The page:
||Technology in Australia 1788-1988
Table of Contents
I 1788 - State Of The Art In Textile Technology
II Australian Textiles - The Early Days
i Wool Fabric Manufacture
ii Cotton and Flax
iii The 19th Century - Automation Accelerated in Textile Technology
III Australian Textiles - The 20th Century
IV Australian Textiles - To Date
Cotton and FlaxWhile the wool-growing industry, encouraged by the ready availability of raw fibre, developed rapidly during the 19th Century, the story of the cotton and flax industries was not so good. Efforts at cotton growing were made from the arrival of the First Fleet in 1788. It was planted in the Sydney area, but did not flourish owing to the climate. Later efforts proved a little more successful, but it was not until the outbreak of the American Civil War that substantial production was achieved; it reached a peak in 1871, with exports to England in the vicinity of 8 million Ibs.
In an effort to bolster the afflicted industry, a bonus of £5,000 was offered to the first Australian manufacturer of cotton goods by the Government of Queensland. This resulted in the establishment of a mill at Ipswich. However, in the face of stiff competition from low-cost fabrics imported from overseas, the locally manufactured goods were unable to compete and the mill at Ipswich closed its doors in 1897.
Further efforts were made to encourage cotton growing through bounties, and another mill -Joyce Brothers, Ipswich -manufactured sacking and stockinette used for the protection of banana plants. In 1912, the Commonwealth ceased to provide protection and the firm was forced to shut the mill.
While, clearly, sectors of Australia were suitable for cotton growing, it was difficult to compete in labour costs with cotton producers in China and India. The further development of cotton growing had to await the development of mechanical pickers and a substantial domestic spinning industry to buy the crop. It was to be well into the 1970s, before raw-cotton would become a major export.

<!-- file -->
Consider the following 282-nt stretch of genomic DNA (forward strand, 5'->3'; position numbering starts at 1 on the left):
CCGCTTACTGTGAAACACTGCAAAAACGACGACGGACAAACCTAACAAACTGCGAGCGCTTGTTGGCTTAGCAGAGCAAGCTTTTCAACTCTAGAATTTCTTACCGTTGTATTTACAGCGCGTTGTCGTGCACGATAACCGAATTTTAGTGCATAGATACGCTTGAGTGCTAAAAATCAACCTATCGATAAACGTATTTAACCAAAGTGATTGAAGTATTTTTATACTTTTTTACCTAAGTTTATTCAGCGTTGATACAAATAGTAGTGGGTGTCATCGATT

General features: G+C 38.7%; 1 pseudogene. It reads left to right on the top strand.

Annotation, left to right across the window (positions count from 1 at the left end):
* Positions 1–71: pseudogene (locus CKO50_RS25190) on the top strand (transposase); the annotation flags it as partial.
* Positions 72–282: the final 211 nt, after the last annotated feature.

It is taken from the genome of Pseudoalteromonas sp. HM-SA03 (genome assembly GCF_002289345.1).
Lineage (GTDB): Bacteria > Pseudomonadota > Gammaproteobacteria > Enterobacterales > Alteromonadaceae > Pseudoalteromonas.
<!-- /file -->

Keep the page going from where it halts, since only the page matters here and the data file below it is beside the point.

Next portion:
Likewise, efforts were made in all colonies to cultivate flax, but although areas, e.g. Cowra and Glen Innes districts of N.S.W, were found to be suitable, economics were negative. Firstly, harvesting entailed too much labour; secondly, there were no convenient mills for scutching; and finally, there were no convenient markets. It was only in times of war, and shortly afterwards, that these factors were negated by demand for products such as cordite, as well as cutbacks in imports of domestic clothing. Flax processors were established in both wars, and continued to manufacture for periods after the wars. As soon as there was full exposure to the international market, however, both flax growing and processing here virtually ceased.
Organisations in Australian Science at Work - Joyce Brothers, Ipswich
© 1988 Print Edition page 268, Online Edition 2000
Published by Australian Science and Technology Heritage Centre, using the Web Academic Resource Publisher